smoked meat montreal

– Everyone has their own addition to America’s best new sandwichesMike:

All these look great, but nothing beats the Steak Poutine Pita from U-Need-A-Pita in St. Catharines ON. Steak, Cheese, Fries, and Gravy all in one pita.


If you’re ever in Orlando, FL you’ve gotta check out Pom Pom’s teahouse and sandwicheria. The Mama Ling Ling’s thanksgiving dinner sandwich is absolutely phenomenal

What’s yours? Keep the great sandwich list going, and we may have to publish a sequel post. On another note, TimD stands up for the meat-or-die crowd:

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Feed Us Back: Comments of the Week

kale chip fail

– Reaching back to an old Friday Fuck Up, erisgrrrl confirms that cooking kale chips is easier said than done:

I have tried to make kale chips twice and both times it was fail city! They looks so easy and tasty! I have no idea what I did wrong but it was no good! So, I totally feel your pain!

Why is this so hard? Some tips please? Anyone?

– In another oldie-but-goodie, real live French-Canadian Jean-Guy Bourque approves of our NYC Tour de Poutine:

I am a French-Canadian who left Montreal for a 6 month visit to the USA 42 years ago, and I’m still here in New Jersey…I am very happy to see that you can finally get a taste of Montreal here in the NYC area! Bravo! What I really hope for is for “smoked meat” to also catch on here…You’ll forget about NY style pastrami once you’ve tried Montreal’s smoked meat! Also the Montreal style of BBQ chicken that you get at places like Chalet BBQ, Benny’s or St Hubert BBQ…

Consider us on board the smoked meat bandwagon!

– Finally, star ES commenter erica offers up some more ideas for what to cook with lentils:

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Feed Us Back: Comments of the Week


– Britannia recently mapped out the different kinds of bacon for us, but reader Harleytexas cries foul:

Canadian bacon is an American invention that no one in Canada buys because we have peameal/back bacon which is way better.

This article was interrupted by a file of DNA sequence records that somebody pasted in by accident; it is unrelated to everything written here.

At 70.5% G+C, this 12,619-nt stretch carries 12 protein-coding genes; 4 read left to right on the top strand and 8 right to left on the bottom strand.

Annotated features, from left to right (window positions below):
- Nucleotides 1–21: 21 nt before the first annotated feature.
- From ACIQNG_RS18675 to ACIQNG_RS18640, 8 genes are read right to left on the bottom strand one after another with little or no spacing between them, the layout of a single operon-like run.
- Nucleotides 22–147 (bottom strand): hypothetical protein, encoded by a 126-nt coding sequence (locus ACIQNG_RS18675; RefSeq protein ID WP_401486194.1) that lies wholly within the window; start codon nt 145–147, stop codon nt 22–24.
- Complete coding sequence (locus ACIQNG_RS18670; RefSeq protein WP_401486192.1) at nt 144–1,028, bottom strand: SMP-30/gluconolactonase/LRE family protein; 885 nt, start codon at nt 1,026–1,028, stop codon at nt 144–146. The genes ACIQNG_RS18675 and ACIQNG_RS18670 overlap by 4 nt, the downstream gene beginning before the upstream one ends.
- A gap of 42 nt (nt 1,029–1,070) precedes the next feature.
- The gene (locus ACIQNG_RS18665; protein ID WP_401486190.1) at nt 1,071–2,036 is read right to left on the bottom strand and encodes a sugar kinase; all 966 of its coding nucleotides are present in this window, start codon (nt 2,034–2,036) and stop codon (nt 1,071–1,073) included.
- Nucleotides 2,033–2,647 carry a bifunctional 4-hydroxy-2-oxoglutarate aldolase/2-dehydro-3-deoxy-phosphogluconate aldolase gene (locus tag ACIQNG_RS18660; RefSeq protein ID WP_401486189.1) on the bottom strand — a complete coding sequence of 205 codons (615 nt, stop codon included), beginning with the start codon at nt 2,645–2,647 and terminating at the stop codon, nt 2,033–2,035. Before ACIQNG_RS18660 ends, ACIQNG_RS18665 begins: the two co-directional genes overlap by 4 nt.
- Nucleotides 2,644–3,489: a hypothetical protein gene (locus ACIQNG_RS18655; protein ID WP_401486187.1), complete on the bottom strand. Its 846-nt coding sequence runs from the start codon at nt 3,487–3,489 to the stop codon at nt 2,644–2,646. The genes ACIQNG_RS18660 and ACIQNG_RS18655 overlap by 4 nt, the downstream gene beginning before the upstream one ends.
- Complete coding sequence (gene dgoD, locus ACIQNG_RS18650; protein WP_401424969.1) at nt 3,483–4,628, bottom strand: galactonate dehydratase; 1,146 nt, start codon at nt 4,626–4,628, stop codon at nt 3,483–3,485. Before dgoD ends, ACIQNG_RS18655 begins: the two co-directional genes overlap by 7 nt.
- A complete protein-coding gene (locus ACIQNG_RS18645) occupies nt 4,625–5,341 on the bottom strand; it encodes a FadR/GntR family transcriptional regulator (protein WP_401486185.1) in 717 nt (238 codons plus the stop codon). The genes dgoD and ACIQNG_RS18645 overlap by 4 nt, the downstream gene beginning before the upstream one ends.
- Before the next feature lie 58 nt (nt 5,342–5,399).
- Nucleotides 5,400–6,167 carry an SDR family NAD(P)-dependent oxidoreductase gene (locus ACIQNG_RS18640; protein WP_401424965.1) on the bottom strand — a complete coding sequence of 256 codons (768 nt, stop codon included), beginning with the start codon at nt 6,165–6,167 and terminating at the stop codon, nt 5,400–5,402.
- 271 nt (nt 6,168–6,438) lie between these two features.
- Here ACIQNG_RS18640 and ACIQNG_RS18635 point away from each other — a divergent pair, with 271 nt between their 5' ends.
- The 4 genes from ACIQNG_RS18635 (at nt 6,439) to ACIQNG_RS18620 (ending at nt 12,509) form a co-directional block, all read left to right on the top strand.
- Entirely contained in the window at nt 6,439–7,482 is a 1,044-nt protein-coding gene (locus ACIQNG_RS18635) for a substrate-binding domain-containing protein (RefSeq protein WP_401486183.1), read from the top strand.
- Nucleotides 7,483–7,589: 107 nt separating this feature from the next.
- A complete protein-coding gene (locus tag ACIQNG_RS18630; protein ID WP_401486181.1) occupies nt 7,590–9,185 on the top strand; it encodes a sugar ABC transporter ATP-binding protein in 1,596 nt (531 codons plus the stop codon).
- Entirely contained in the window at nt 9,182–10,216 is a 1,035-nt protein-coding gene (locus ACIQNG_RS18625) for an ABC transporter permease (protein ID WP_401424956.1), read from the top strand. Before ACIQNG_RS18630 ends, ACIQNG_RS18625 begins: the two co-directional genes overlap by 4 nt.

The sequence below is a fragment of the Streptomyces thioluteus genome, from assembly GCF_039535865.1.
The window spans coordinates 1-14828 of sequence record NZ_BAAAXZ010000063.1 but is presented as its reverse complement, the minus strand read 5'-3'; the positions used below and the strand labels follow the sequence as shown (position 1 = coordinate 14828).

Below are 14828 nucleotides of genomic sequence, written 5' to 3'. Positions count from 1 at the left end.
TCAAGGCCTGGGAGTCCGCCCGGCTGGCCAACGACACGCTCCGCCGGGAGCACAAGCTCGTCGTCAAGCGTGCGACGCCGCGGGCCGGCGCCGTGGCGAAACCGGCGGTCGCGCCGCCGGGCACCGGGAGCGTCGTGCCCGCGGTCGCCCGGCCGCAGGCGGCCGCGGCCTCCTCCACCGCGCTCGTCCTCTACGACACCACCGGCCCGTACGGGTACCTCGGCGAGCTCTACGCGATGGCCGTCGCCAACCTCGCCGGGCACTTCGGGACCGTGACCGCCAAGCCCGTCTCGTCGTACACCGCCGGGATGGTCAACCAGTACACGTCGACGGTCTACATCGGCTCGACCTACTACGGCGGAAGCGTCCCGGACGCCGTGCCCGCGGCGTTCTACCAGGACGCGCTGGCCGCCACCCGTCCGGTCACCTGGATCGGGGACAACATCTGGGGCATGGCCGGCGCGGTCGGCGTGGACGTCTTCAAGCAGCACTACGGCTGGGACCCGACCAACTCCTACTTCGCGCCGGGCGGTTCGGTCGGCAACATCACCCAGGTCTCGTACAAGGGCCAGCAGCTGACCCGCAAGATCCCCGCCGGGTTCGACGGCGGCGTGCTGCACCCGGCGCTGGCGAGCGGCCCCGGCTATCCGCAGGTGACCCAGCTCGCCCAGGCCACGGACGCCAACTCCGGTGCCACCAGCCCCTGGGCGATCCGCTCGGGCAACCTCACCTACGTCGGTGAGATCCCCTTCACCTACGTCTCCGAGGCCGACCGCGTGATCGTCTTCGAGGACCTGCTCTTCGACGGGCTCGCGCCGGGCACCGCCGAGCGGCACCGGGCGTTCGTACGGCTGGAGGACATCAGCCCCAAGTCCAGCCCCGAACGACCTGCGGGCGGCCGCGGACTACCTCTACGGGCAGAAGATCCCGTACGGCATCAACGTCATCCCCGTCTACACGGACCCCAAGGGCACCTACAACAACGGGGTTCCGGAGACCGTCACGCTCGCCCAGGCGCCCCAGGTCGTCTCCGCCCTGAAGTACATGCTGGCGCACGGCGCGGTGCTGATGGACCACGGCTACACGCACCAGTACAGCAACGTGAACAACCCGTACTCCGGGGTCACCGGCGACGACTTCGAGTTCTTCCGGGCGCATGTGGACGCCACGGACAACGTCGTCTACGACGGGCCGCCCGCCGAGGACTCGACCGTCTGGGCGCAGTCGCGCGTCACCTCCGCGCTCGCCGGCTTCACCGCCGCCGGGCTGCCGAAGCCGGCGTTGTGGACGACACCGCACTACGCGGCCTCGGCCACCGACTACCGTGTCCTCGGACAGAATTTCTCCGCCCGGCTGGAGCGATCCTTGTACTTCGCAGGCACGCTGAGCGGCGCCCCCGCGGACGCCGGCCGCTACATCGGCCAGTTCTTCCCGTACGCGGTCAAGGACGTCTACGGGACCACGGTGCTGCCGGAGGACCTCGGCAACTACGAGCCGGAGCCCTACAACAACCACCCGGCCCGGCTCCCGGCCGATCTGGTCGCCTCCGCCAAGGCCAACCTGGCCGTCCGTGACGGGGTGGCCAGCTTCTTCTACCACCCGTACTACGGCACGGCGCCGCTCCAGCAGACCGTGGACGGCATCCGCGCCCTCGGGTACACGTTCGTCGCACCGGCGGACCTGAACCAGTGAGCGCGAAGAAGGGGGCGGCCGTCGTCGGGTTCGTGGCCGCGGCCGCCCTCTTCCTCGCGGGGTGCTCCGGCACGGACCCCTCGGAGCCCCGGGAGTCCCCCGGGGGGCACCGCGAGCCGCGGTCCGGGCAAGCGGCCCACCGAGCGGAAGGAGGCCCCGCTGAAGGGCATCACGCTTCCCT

True? The commenter’s name doesn’t lend an awful lot of cred regarding Canadian issues, but I’d sure like to hear more about this back bacon. Looks tasty.

– Most of you agree with gansie’s protestations that there is no such thing as a giant cupcake, although erica offers a potential line of defense:

I’m no expert but I’ve heard cupcake snobbists saying things like “a cupcake has a finer crumb,” though I’m inclined to agree that a giant cupcake is just cake.

– And everyone agrees that cream cheese saves the day, but Michaela picks a fight:

I think the real question is, whipped or regular? I can’t stand the regular stuff, but I’d take whipped cream cheese any day.

Blashpemy, I say. Others?

(Photo: snowpeas&bokchoi)

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Three Little Pigs


It’s no secret that we here at Endless Simmer consider ourselves bacon aficionados. We eat bacon, we drink bacon and even make bacon. But do we really know what it is? Over the years I’ve proclaimed my love of English bacon and boasted its superiority over your traditional American bacon, but we’ve never looked at why that is. I’m no butcher but I’ve eaten enough bacon to have a fair understanding of the different types on offer.

From clockwise left, we have Canadian, standard American and English bacon, cooked in a little oil in a non-stick frying pan. Here’s a quick lesson.